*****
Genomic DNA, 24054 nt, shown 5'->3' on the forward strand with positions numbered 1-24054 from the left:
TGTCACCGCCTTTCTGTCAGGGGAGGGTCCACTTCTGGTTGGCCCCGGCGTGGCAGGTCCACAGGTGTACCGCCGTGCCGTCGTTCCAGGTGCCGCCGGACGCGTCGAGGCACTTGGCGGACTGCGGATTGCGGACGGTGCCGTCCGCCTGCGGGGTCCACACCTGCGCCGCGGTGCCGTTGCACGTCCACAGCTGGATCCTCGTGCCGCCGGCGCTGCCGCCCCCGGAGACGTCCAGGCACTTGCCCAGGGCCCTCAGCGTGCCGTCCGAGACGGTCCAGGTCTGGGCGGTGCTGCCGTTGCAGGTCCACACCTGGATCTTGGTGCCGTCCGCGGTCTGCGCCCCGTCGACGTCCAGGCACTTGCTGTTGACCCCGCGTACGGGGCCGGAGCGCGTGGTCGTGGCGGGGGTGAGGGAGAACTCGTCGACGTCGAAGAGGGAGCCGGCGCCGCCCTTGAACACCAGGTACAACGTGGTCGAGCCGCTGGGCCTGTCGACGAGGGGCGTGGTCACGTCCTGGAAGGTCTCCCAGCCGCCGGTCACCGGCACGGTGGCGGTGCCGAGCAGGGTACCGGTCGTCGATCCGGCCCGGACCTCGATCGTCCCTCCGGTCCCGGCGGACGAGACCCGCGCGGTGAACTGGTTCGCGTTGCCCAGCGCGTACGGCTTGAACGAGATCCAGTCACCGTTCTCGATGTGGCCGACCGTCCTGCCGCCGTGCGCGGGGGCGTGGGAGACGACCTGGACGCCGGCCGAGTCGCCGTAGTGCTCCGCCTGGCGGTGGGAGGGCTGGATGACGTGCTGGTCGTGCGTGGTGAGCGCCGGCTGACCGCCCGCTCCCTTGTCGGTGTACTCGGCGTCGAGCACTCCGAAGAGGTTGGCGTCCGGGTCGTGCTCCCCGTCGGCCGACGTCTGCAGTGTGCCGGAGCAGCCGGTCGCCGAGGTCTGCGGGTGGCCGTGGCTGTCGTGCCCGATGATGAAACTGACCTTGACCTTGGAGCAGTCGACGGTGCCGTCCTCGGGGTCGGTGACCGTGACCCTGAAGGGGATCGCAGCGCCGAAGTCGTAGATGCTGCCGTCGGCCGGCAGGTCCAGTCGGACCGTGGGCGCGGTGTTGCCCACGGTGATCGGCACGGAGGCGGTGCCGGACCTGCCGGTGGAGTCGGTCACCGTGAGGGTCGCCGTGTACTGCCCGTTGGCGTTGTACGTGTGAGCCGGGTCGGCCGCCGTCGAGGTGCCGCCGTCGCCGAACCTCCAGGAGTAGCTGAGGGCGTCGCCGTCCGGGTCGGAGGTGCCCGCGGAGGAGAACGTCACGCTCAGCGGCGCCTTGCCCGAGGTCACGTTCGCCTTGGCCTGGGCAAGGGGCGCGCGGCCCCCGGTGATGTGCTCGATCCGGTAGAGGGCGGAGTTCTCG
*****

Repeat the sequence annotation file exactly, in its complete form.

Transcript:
Genomic DNA, 24054 nt, shown 5'->3' on the forward strand with positions numbered 1-24054 from the left:
TGTCACCGCCTTTCTGTCAGGGGAGGGTCCACTTCTGGTTGGCCCCGGCGTGGCAGGTCCACAGGTGTACCGCCGTGCCGTCGTTCCAGGTGCCGCCGGACGCGTCGAGGCACTTGGCGGACTGCGGATTGCGGACGGTGCCGTCCGCCTGCGGGGTCCACACCTGCGCCGCGGTGCCGTTGCACGTCCACAGCTGGATCCTCGTGCCGCCGGCGCTGCCGCCCCCGGAGACGTCCAGGCACTTGCCCAGGGCCCTCAGCGTGCCGTCCGAGACGGTCCAGGTCTGGGCGGTGCTGCCGTTGCAGGTCCACACCTGGATCTTGGTGCCGTCCGCGGTCTGCGCCCCGTCGACGTCCAGGCACTTGCTGTTGACCCCGCGTACGGGGCCGGAGCGCGTGGTCGTGGCGGGGGTGAGGGAGAACTCGTCGACGTCGAAGAGGGAGCCGGCGCCGCCCTTGAACACCAGGTACAACGTGGTCGAGCCGCTGGGCCTGTCGACGAGGGGCGTGGTCACGTCCTGGAAGGTCTCCCAGCCGCCGGTCACCGGCACGGTGGCGGTGCCGAGCAGGGTACCGGTCGTCGATCCGGCCCGGACCTCGATCGTCCCTCCGGTCCCGGCGGACGAGACCCGCGCGGTGAACTGGTTCGCGTTGCCCAGCGCGTACGGCTTGAACGAGATCCAGTCACCGTTCTCGATGTGGCCGACCGTCCTGCCGCCGTGCGCGGGGGCGTGGGAGACGACCTGGACGCCGGCCGAGTCGCCGTAGTGCTCCGCCTGGCGGTGGGAGGGCTGGATGACGTGCTGGTCGTGCGTGGTGAGCGCCGGCTGACCGCCCGCTCCCTTGTCGGTGTACTCGGCGTCGAGCACTCCGAAGAGGTTGGCGTCCGGGTCGTGCTCCCCGTCGGCCGACGTCTGCAGTGTGCCGGAGCAGCCGGTCGCCGAGGTCTGCGGGTGGCCGTGGCTGTCGTGCCCGATGATGAAACTGACCTTGACCTTGGAGCAGTCGACGGTGCCGTCCTCGGGGTCGGTGACCGTGACCCTGAAGGGGATCGCAGCGCCGAAGTCGTAGATGCTGCCGTCGGCCGGCAGGTCCAGTCGGACCGTGGGCGCGGTGTTGCCCACGGTGATCGGCACGGAGGCGGTGCCGGACCTGCCGGTGGAGTCGGTCACCGTGAGGGTCGCCGTGTACTGCCCGTTGGCGTTGTACGTGTGAGCCGGGTCGGCCGCCGTCGAGGTGCCGCCGTCGCCGAACCTCCAGGAGTAGCTGAGGGCGTCGCCGTCCGGGTCGGAGGTGCCCGCGGAGGAGAACGTCACGCTCAGCGGCGCCTTGCCCGAGGTCACGTTCGCCTTGGCCTGGGCAAGGGGCGCGCGGCCCCCGGTGATGTGCTCGATCCGGTAGAGGGCGGAGTTCTCG